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Lake Washington Schools Foundation luncheon surpasses fundraising goal of $225,000
It was another record year for the 9th annual Lake Washington Schools Foundation’s Legacy for Learning luncheon, which generated $237,023 -- the highest amount yet.
Hosted at Juanita High School, 585 attendees packed into the Rebels’ gymnasium and were seated at more than 60 neatly decorated tables, also a record.
“Part of it was that we set higher goals for ourselves,” said Kathleen Reynolds with the Lake Washington Schools Foundation. “Our new executive director since September has given us more capacity.”
The foundation’s luncheon fundraising goal was $225,000.
Reynolds said she believes Executive Director Kristina Williams was able to build stronger professional relationships as well. Microsoft was the foundation’s biggest sponsor.
“Sometimes with a higher goal, you push harder,” she said, adding that their total annual goal is $365,000 for 2014.
Last year, the foundation raised $216,650 at the luncheon with a goal of $192,000, which were used to help implement the Lake Washington School District’s signature programs.
This year was clearly a year to revel in the programs’ success and to ensure it stays on the right path.
“Six months ago, I didn’t value education the way I do now,” said Juanita High School student Lauren McAllister, who is enrolled in the STEM signature program. “And if you would have asked me if I thought I’d be standing here in front of hundreds of supporters as a representative for my school, I would have called you crazy.”
McAllister was nominated by her teachers and classmates to share her success story.
Made up of English, anatomy and biotechnology courses, McAllister found herself grateful for the teachers’ willingness to help students in the program.
“Not very many teachers that I knew would spend countless hours re-explaining what enzyme incorporates the HIV virus in your DNA, but my teacher did,” she said. “It’s things like that that make you understand how important education is.
“There’s not a doubt in my mind that I would not be the student and person I am today without this program and without these teachers.”
But the STEM signature programs are just one piece of the educational puzzle the foundation has helped the district fund.
The foundation provides LINKS mentors for students, scholarships, a teacher support program for second-year teachers, and classroom grants for practical education, such field trips that show how students’ education is implemented in the “real world,” among others.
“As a class, we were able to go on many field trips,” said Thomas Barnett, a student at Redmond High School, who is also in the STEM signature program. “At Seattle BioMed, we got to see how professionals analyze and experiment with the HIV virus, which is what they use for figuring out vaccines [that] still haven’t been found.”
Although medical professionals threw around terms such as “gene sequencing” and “gene amplification” during the field trip, Barnett said they were able to understand the technical jargon because they “were all educated in the classroom to understand what it meant and how it applied to the research they did.”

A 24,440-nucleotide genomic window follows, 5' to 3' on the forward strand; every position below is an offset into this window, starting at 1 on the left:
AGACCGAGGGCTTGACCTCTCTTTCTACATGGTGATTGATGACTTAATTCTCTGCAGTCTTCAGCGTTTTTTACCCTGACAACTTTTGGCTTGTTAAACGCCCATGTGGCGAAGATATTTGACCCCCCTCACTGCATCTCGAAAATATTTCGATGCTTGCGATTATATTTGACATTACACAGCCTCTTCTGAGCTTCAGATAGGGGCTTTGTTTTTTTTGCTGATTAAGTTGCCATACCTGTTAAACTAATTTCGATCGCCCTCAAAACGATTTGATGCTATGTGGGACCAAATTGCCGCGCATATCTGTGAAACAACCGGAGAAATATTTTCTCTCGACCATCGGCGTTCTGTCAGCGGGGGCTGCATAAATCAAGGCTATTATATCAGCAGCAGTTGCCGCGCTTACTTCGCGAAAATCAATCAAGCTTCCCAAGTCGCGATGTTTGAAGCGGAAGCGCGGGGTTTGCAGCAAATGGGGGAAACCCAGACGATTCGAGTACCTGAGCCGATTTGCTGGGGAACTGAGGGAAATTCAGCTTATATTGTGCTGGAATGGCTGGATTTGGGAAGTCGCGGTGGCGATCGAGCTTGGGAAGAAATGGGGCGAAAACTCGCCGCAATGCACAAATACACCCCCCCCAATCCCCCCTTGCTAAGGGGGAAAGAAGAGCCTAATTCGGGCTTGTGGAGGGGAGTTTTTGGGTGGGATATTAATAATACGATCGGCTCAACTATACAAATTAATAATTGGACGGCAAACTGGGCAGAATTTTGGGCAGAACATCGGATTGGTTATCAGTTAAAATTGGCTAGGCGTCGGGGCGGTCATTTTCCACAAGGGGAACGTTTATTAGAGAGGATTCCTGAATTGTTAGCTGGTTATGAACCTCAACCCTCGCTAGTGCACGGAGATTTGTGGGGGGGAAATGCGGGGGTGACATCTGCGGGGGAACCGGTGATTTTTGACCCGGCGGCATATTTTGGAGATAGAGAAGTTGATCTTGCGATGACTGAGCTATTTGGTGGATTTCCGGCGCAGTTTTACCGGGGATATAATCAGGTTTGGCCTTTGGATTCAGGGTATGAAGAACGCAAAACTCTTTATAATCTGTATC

Initial keynote speaker Robert Malte, the CEO of EvergreenHealth Medical Center wasn’t able to speak, as there was a death in his family, but Senior Vice President and Chief Medical Officer Dr. Jeff Tomlin took the reigns.
Tomlin recalled when Malte was interviewing for the CEO position. He was assigned to giving Malte a tour of the hospital and one of the questions Malte asked was how successful the Lake Washington School District was.
“I told him Lake Washington School District is superior,” Tomlin said, whose children attended several Kirkland-area schools and later became coaches at Juanita High School in their adult life.
EvergreenHealth has partnered with schools to create a career day that has been widely successful, he said. The hospital is also the largest employer in the city of Kirkland, employing more than 3,800 people.
“It isn’t just nursing or doctors, but there’s a number of things that are within the health care institution,” he said, describing the hospital’s need for well-educated students in the workforce. “It’s like a small city. You have it, you have behavioral health, you have radiology - all the medical things - but there’s environmental services. We’re at a point where we have arts and education. Some of our Parkinson’s patients have dance instructors that help them learn to dance, which helps them with Parkinson’s.”
Tomlin said he looks forward to strengthening the partnership between the foundation and the hospital so they can continue to aid in fostering “energetic young students” excited about learning and applying their education in a real world environment in something they can use, he said.
“In light of the levy and the hard news there, you can tell a lot about an organization from its foundation,” Tomlin addressed the crowd. “It’s a healthy foundation. I know it’s young, but the commitment from all of you will help take an organization, like Lake Washington School District’s partner with us, to take organizations from good to great, to make organizations like this even better.”
After highlighting the district’s high graduation rate of 93 percent, Superintendent Dr. Traci Pierce also mentioned the failing bond measure and said she would be meeting with district staff and board members to discuss their next steps.
“The Lake Washington Schools Foundation is a key partner for the district,” Pierce said. “They help us to fund programs in core academics, intervention, and enrichment that build pathways for student success. We are so fortunate to have a caring and supportive community that invests so generously in our schools and in our students.”
To donate to the Lake Washington Schools Foundation, visit www.lwsf.org/donate.